The Marine Corps is spending $7 million on the winter equipment—a total of 2,648 sets of new skis, boots and binding for scout snipers, reconnaissance Marines and infantry Marines, Military Times reported Friday. This move is reportedly due to the fact the old skis were breaking. Marines stationed with the rotational force in Norway, deployed to the country back in January, will be the first to receive the new skis.

There are currently roughly 300 Marines in the Scandinavian country—a fact that has provoked ire from Russia, which shares a border with Norway. When plans to send the Marines to Norway were announced last year in October, Russia swiftly decried the decision. At the time, the Russian embassy in Oslo told Reuters, “Taking into account multiple statements of Norwegian officials about the absence of threat from Russia to Norway we would like to understand for what purposes is Norway so…willing to increase its military potential, in particular through stationing of American forces in Vaernes?”

As Russia has become increasingly aggressive across Europe, engaging in conflicts from Georgia to Ukraine (and annexing Crimea), the U.S. military has sought to modernize its forces in the region. The U.S. has also butted heads with Russia over their competing roles in the conflict in Syria.

On Christmas, Robert Neller, a four-star who currently serves as the 37th commandant of the Marine Corps, visited the U.S. Marines stationed in Norway and told them they should be prepared for a “big-ass fight.” “I hope I’m wrong, but there’s a war coming. You’re in a fight here, an informational fight, a political fight, by your presence,” Neller said.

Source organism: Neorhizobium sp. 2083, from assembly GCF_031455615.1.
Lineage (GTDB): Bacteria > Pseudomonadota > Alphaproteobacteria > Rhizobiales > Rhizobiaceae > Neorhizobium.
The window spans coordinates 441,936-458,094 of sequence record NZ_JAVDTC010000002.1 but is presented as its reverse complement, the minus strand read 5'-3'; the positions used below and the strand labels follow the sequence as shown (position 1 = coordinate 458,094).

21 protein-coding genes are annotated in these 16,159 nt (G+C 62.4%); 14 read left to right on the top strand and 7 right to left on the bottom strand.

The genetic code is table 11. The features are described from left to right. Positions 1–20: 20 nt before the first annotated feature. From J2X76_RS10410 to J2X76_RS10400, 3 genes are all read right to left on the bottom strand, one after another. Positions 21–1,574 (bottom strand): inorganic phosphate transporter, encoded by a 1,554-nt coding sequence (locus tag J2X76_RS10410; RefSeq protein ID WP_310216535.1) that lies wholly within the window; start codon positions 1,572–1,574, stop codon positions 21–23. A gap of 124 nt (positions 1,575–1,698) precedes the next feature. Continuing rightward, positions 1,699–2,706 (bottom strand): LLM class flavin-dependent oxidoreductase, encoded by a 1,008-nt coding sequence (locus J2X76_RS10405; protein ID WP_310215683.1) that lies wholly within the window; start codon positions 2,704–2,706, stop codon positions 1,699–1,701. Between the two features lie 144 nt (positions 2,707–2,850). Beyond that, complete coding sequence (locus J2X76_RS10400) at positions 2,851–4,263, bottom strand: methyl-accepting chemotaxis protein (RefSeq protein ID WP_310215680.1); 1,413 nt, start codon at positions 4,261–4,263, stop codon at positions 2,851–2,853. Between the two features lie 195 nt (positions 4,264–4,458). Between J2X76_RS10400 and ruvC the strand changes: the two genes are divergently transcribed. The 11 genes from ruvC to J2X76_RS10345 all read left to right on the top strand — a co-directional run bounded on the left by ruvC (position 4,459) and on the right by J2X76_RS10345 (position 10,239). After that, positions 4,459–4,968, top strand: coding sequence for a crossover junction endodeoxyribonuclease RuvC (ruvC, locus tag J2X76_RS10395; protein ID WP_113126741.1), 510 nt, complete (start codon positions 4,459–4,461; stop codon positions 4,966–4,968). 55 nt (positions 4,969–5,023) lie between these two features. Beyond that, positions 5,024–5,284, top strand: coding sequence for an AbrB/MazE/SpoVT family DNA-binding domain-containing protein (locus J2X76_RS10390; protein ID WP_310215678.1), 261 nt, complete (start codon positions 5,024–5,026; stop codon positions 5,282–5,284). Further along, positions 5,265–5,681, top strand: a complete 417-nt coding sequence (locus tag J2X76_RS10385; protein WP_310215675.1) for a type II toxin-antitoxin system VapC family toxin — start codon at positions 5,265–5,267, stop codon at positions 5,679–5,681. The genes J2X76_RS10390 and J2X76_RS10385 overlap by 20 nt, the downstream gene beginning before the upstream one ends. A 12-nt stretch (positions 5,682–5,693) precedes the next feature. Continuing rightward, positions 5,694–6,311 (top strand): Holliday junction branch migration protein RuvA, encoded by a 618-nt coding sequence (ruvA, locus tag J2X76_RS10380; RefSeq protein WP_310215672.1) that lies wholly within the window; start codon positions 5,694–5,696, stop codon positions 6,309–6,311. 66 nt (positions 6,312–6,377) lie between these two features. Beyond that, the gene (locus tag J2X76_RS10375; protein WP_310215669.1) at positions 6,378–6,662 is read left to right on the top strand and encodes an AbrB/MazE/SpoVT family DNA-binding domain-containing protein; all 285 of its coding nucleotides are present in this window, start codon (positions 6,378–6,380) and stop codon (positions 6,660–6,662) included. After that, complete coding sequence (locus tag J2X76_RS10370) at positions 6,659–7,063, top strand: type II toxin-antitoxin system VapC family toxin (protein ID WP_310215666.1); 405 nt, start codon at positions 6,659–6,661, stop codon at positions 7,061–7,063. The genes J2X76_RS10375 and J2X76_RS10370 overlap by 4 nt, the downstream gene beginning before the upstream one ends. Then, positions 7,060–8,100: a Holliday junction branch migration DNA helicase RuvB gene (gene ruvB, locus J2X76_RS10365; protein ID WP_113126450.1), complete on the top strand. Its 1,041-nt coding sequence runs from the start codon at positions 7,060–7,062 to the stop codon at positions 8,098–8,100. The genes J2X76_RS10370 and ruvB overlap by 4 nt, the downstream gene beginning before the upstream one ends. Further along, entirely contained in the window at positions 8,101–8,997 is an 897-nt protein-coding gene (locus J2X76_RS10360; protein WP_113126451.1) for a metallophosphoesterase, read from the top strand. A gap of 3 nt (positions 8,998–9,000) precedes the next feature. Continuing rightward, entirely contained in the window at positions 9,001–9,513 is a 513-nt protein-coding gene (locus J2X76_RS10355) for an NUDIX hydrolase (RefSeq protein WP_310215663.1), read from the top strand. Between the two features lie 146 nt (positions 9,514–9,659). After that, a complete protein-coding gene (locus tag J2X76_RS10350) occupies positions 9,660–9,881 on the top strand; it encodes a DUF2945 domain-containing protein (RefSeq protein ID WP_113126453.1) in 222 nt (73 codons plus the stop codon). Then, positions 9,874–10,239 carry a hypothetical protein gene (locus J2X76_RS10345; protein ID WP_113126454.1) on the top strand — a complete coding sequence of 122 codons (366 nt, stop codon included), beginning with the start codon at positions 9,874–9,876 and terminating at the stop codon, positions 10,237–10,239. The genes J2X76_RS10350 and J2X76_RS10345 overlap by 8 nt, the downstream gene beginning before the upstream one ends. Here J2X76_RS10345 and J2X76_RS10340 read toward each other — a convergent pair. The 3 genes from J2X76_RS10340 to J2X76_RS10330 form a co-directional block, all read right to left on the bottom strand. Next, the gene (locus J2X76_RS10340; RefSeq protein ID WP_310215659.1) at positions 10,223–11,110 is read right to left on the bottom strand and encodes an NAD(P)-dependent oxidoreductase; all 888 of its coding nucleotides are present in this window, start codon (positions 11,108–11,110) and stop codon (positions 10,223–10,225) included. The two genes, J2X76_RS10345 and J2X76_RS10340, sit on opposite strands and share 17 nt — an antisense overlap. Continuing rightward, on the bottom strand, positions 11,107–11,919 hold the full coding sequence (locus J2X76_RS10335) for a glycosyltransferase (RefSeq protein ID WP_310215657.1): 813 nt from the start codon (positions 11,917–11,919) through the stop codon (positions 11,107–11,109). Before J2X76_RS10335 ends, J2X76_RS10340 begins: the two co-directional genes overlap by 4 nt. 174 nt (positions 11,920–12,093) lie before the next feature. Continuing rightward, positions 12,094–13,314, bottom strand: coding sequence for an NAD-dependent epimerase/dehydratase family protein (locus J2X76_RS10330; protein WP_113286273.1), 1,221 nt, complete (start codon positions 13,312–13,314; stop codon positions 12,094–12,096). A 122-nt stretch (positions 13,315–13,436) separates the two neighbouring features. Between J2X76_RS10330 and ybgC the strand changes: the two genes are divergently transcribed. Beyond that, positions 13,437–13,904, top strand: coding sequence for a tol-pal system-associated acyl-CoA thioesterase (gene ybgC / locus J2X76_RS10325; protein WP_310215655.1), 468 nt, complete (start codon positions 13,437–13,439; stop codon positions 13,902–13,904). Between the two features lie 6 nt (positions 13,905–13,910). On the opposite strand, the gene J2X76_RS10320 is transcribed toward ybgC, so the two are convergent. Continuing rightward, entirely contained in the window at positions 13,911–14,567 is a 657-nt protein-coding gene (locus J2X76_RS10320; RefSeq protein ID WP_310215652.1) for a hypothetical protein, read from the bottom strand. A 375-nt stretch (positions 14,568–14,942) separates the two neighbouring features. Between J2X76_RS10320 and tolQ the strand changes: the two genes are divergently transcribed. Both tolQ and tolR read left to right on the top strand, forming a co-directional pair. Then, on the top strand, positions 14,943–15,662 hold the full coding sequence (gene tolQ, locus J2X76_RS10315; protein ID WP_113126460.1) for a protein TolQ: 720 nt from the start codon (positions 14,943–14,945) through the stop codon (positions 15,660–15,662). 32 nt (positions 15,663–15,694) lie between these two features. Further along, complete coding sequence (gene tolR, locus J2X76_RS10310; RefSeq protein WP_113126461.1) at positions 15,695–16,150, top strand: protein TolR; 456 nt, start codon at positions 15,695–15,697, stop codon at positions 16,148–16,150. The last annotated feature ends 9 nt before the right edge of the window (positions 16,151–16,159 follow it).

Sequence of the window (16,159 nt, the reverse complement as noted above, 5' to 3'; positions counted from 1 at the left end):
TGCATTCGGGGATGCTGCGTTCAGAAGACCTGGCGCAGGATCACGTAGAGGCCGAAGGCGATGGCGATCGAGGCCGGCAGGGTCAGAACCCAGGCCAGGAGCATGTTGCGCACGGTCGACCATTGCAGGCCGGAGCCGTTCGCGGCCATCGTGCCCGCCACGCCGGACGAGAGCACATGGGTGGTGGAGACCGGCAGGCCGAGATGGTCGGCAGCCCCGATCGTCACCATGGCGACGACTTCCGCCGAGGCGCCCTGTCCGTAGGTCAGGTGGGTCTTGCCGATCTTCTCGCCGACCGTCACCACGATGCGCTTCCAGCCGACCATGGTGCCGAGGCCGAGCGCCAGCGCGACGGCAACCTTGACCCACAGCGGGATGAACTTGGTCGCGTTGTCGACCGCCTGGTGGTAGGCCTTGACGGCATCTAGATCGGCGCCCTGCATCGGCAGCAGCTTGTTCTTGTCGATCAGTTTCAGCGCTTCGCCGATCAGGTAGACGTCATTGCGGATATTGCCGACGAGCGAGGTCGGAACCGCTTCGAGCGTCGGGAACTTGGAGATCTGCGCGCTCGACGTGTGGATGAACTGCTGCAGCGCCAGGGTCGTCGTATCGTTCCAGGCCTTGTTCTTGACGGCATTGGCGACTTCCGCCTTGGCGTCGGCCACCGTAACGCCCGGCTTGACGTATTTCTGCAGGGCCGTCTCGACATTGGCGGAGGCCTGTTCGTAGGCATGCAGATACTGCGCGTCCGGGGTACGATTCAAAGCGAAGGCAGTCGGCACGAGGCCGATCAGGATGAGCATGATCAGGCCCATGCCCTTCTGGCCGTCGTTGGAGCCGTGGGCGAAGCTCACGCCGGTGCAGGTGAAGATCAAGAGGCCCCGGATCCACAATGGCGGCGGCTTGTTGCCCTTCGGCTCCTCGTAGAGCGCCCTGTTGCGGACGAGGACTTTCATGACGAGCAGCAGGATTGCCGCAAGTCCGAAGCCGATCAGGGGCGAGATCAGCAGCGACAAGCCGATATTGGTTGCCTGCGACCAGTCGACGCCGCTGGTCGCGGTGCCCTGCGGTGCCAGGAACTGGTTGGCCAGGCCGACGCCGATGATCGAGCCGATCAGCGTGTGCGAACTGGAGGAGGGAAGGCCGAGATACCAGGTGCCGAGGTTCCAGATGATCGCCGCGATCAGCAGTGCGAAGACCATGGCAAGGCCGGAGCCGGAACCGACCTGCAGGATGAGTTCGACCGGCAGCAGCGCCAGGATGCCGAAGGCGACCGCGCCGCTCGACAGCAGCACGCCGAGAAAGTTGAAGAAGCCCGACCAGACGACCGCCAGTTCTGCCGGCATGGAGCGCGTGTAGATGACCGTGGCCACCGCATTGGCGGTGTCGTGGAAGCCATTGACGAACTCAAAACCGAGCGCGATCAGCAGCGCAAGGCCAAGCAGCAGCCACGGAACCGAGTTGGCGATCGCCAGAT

Beyond Russia, the U.S. is also clashing with North Korea over its nuclear program. The rogue state has conducted a slew of long-range missile tests in 2017, prompting condemnation from the international community, harsh economic sanctions and a rhetorical battle between President Donald Trump and North Korean leader Kim Jong Un. None of this has stopped the U.S. from continuing military exercises on the Korean Peninsula.

Earlier this month, from December 4 through December 22, U.S. and South Korea troops participated in winter war drills in Pyeongchang—the South Korean city set to host the upcoming Winter Olympics. The drills involved simulated combat on skiing slopes.

Seoul recently asked the U.S. if it would consider delaying next year’s joint military exercises, typically held in March but not yet scheduled, until after the Winter Olympics, in an effort to avoid provoking North Korea as the South hosts countries from around the world. The U.S. government is reviewing the proposal, The Washington Post reports.